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Occupational health guidelines for mental disorders and stress-related complaints, a challenge for occupational health
  1. Carel T J Hulshof
  1. Correspondence to Professor Dr Carel T J Hulshof, Academic Medical Center, Coronel Institute of Occupational Health, University of Amsterdam, Amsterdam, The Netherlands; c.t.hulshof{at}

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The late Dutch critic, writer and journalist, Jan Blokker, once ironically said: “I hate information, you can't even trust your own prejudices anymore.” In spite of this, information is needed, in particular from well-conducted research, to make informed decisions in healthcare. Gaps between evidence from research and decision-making in daily practice occur in all important stakeholders in healthcare: healthcare professionals, patients and policy-makers.1 One of the strategies to close this gap is the systematic development and implementation of clinical practice guidelines.2 Also, in the field of occupational health (OH), professionals should strive to achieve an evidence-based practice by integrating the best available scientific evidence with their own expertise, and the values and preferences of their clients. An important instrument in the enhancement of evidence-based practice in OH is the development and implementation of evidence-based practice guidelines.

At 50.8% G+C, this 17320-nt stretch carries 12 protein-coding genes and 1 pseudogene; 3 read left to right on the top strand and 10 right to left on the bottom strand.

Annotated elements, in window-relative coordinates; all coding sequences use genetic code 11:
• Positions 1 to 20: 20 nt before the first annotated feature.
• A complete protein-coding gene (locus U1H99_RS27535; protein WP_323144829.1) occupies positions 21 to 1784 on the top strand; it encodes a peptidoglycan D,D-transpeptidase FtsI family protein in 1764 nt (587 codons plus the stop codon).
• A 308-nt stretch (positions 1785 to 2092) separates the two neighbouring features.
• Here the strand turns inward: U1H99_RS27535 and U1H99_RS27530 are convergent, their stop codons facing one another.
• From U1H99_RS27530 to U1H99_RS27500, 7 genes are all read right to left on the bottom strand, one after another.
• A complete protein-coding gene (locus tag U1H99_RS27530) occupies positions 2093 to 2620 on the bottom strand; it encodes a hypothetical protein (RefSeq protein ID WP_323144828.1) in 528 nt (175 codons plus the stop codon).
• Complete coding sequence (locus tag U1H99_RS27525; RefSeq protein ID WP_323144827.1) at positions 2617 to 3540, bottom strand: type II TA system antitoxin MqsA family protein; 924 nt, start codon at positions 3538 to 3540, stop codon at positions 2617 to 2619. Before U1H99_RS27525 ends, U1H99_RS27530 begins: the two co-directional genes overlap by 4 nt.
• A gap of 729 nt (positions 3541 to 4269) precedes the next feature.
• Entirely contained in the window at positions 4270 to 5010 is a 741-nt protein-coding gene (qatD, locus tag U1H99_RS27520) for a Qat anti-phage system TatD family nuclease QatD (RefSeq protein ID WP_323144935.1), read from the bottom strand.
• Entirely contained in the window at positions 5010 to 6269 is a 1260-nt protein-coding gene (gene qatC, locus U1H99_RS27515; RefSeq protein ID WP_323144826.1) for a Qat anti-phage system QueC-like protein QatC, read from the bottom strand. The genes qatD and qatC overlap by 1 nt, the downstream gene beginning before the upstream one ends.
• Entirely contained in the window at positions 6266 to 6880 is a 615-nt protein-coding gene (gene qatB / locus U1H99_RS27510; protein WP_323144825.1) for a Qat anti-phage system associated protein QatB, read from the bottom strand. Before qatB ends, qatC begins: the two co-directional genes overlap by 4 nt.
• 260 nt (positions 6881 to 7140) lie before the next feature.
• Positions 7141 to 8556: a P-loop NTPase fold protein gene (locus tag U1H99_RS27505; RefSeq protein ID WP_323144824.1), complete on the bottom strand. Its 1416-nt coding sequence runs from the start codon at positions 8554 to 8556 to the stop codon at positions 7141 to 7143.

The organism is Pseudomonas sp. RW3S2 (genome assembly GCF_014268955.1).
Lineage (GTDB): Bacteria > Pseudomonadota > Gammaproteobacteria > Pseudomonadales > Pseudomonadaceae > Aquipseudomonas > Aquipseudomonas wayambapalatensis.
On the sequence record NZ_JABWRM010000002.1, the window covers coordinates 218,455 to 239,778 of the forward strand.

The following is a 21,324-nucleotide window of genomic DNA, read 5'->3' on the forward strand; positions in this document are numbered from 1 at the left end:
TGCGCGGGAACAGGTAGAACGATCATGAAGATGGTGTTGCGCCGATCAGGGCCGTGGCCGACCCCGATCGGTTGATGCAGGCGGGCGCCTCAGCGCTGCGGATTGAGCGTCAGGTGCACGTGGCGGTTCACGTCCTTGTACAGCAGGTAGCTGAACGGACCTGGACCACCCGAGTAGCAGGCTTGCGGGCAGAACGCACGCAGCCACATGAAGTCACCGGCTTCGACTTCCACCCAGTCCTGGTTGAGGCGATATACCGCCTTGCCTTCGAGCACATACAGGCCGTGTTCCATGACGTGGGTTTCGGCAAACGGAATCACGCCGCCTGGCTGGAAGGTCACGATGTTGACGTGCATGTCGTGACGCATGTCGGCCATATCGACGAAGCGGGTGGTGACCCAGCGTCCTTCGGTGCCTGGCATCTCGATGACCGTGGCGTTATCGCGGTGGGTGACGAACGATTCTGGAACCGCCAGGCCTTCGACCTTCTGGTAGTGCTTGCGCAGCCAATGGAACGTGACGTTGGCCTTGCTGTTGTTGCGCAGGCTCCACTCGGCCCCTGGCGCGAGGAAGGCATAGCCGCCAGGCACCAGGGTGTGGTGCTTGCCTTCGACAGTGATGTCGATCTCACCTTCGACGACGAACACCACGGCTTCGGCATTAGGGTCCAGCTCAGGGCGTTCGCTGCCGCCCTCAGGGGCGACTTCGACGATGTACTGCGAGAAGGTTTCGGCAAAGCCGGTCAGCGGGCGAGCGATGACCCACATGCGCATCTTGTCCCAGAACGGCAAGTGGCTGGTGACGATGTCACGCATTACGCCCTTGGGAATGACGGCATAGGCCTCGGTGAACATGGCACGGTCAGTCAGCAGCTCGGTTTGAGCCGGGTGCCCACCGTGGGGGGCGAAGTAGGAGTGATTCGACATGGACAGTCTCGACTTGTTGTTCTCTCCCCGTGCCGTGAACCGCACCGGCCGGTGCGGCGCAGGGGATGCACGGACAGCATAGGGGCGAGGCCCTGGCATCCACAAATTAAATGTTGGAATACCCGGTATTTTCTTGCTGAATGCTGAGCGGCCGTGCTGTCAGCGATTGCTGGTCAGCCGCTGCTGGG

In a well-written international collaboration, Joosen et al3 report the results of a review of available guidelines on a key topic in OH: the management of mental disorders and stress-related psychological problems in an occupational healthcare setting. The authors searched for guidelines in databases and in their network of researchers and practitioners, compared the content, and evaluated the reporting quality. Mental disorders are a major cause of sick leave and disability in many countries, but only 14 guidelines could be found and included in the study, mostly by contacting experts in the field of OH. Although the contents of many guideline recommendations were comparable, the process of development and the reporting quality showed large variation. The authors therefore recommend that guideline developers in OH adopt a common structure for the development and reporting of guidelines and call for better international collaboration. Moreover, more attention to work-related aspects in multidisciplinary clinical guidelines should be stimulated.